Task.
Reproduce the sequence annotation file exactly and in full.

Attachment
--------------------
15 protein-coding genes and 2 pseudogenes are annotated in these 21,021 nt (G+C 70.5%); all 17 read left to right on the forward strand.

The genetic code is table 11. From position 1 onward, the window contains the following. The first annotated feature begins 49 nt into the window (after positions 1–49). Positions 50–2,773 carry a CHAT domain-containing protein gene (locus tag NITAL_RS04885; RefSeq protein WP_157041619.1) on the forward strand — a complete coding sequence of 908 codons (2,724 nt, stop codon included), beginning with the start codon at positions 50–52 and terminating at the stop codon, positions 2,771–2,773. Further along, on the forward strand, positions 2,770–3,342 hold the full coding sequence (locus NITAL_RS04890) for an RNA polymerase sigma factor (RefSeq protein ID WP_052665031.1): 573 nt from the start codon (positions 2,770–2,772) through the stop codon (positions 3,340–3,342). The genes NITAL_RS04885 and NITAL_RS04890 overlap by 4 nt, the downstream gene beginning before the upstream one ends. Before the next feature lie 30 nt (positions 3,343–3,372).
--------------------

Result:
15 protein-coding genes and 2 pseudogenes are annotated in these 21,021 nt (G+C 70.5%); all 17 read left to right on the forward strand.

The genetic code is table 11. From position 1 onward, the window contains the following. The first annotated feature begins 49 nt into the window (after positions 1–49). Positions 50–2,773 carry a CHAT domain-containing protein gene (locus tag NITAL_RS04885; RefSeq protein WP_157041619.1) on the forward strand — a complete coding sequence of 908 codons (2,724 nt, stop codon included), beginning with the start codon at positions 50–52 and terminating at the stop codon, positions 2,771–2,773. Further along, on the forward strand, positions 2,770–3,342 hold the full coding sequence (locus NITAL_RS04890) for an RNA polymerase sigma factor (RefSeq protein ID WP_052665031.1): 573 nt from the start codon (positions 2,770–2,772) through the stop codon (positions 3,340–3,342). The genes NITAL_RS04885 and NITAL_RS04890 overlap by 4 nt, the downstream gene beginning before the upstream one ends. Before the next feature lie 30 nt (positions 3,343–3,372).